Feb 20, 2018 rated it it was amazing  ·  review of another edition
Shelves: fiction, favorites
An extremely good read!! I don't think I'll ever be able to look at photography or art in the same way again. Author Arturo Perez-Reverte is a master storyteller and this book is one of my favorites.
Feb 12, 2018 rated it it was ok  ·  review of another edition
A war photographer gives up photography to become something of a recluse and paint war scenes on the inside walls of an old tower, where he is found by a Croatian man he once photographed and whose life was inevitably altered by that single shot and who has come for his revenge.

The premise and some of the dialogues were intriguing in this exploration of the effect of the observer on the observed, but my attention wavered throughout and I frequently thought of quitting. I have read other books by
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The Painter of Battles: A Novel, by Arturo Pérez-Reverte 1 12 Jan 13, 2014 07:43PM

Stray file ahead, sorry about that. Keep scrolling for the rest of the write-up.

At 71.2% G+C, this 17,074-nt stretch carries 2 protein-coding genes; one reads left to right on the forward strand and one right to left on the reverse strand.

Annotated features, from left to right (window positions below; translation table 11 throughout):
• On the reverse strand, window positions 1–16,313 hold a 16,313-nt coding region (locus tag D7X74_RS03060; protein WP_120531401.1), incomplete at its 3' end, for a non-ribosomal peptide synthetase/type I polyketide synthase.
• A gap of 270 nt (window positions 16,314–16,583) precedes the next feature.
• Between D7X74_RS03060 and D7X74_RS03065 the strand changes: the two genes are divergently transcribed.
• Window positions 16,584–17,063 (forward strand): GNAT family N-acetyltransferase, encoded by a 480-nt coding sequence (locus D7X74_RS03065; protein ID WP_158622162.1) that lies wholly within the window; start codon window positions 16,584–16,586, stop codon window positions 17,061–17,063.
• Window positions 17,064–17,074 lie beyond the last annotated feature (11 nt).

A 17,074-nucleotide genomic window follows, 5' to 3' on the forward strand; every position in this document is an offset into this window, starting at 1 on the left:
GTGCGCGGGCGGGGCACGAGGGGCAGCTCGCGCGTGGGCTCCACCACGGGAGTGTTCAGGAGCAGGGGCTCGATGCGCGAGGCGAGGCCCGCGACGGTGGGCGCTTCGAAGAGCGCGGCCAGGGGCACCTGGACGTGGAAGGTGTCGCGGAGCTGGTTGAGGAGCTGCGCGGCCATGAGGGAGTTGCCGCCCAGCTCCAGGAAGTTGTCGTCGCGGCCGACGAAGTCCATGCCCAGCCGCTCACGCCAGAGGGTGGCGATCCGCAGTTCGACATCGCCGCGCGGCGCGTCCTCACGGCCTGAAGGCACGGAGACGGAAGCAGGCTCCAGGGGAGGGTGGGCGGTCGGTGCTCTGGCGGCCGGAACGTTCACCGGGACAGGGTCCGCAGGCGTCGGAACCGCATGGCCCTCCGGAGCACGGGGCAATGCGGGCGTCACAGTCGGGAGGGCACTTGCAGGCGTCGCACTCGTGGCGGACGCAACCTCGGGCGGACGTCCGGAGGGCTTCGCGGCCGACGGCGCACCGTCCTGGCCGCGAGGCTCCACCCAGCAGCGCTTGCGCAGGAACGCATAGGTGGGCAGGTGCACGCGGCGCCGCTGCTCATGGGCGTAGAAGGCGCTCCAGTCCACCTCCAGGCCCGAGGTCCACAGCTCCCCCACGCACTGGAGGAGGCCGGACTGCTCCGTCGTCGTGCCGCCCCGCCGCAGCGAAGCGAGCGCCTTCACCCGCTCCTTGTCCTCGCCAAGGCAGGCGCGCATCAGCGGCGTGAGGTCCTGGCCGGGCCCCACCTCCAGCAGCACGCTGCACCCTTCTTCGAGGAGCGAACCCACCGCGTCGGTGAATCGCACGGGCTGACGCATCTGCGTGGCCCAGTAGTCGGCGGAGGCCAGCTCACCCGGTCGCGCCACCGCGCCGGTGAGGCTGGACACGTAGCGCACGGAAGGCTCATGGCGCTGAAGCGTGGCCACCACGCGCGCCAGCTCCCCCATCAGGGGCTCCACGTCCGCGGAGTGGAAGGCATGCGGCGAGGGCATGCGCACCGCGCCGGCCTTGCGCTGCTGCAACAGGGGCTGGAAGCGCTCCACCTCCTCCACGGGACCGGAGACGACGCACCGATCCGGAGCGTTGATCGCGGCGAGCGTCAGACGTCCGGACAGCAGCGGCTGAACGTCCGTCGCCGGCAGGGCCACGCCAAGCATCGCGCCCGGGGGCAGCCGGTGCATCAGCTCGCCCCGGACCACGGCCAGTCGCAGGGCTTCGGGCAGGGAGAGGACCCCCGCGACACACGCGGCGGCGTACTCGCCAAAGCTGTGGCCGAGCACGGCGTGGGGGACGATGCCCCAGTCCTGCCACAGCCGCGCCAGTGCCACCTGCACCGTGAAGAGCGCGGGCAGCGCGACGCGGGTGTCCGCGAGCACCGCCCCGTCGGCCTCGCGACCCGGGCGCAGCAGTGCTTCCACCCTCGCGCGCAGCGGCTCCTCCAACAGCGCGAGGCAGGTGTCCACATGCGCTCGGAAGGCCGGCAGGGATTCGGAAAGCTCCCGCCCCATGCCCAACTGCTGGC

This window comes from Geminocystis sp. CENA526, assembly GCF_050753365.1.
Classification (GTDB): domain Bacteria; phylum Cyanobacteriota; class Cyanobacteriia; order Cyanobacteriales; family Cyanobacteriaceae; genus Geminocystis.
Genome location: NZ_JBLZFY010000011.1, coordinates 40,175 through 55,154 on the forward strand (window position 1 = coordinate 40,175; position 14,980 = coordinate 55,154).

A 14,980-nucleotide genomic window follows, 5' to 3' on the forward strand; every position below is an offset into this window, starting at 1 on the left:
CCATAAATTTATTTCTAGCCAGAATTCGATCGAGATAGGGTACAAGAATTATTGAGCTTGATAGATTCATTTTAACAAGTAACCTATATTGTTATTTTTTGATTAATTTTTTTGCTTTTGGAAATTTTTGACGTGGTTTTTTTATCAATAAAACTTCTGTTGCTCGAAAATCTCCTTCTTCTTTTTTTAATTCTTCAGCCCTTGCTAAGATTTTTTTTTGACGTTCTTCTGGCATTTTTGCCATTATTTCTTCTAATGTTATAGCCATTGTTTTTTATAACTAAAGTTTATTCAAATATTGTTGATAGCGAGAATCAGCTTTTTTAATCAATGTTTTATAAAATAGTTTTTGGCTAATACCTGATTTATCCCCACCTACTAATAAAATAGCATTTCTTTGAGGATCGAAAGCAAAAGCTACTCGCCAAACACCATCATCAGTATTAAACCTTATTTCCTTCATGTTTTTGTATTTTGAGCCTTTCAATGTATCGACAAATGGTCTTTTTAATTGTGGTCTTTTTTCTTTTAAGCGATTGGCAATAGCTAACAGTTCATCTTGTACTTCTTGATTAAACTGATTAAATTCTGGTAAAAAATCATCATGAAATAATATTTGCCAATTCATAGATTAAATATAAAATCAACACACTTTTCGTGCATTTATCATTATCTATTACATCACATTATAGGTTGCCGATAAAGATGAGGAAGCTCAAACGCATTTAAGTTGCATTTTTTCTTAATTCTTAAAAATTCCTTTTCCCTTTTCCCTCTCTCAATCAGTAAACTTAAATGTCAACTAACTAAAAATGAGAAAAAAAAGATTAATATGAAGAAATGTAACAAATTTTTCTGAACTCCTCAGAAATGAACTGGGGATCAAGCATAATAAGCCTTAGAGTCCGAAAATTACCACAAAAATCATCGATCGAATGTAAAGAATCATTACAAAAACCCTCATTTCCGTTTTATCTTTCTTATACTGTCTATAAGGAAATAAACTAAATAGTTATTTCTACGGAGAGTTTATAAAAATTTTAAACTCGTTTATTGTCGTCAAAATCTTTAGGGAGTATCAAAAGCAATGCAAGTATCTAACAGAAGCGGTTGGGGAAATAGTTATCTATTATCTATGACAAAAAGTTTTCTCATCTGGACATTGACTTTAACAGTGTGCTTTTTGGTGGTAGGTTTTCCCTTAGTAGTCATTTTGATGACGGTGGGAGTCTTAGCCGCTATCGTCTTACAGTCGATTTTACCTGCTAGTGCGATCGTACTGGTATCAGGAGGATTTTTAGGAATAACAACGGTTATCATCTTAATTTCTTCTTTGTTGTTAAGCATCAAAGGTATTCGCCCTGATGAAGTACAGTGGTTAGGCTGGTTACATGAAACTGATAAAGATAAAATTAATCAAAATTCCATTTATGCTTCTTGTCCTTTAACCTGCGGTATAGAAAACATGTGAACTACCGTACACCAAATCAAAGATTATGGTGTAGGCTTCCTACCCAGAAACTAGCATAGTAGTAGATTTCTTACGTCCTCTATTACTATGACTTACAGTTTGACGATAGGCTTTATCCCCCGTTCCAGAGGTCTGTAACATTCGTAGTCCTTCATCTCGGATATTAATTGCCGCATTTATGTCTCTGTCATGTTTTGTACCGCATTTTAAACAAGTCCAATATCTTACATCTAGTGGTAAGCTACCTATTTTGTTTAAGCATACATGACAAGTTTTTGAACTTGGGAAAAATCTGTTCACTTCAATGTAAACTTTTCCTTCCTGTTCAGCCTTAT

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Spanish novelist and ex-journalist. He worked as a war reporter for twenty-one years (1973 - 1994). He started his journalistic career writing for the now-defunct newspaper Pueblo. Then, he jumped to news reporter for TVE, Spanish national channel. As a war journalist he traveled to several countries, covering many conflicts. He put this experience into his book 'Territorio Comanche', focusing on ...more
“Nadie debería irse sin dejar una Troya ardiendo a sus espaldas.” 17 likes
“En un mundo donde el horror se vende como arte, donde el arte nace ya con la pretensión de ser fotografiado, donde convivir con las imágenes del sufrimiento no tiene relación con la conciencia ni con la compasión, las fotos de guerra no sirven para nada.” 7 likes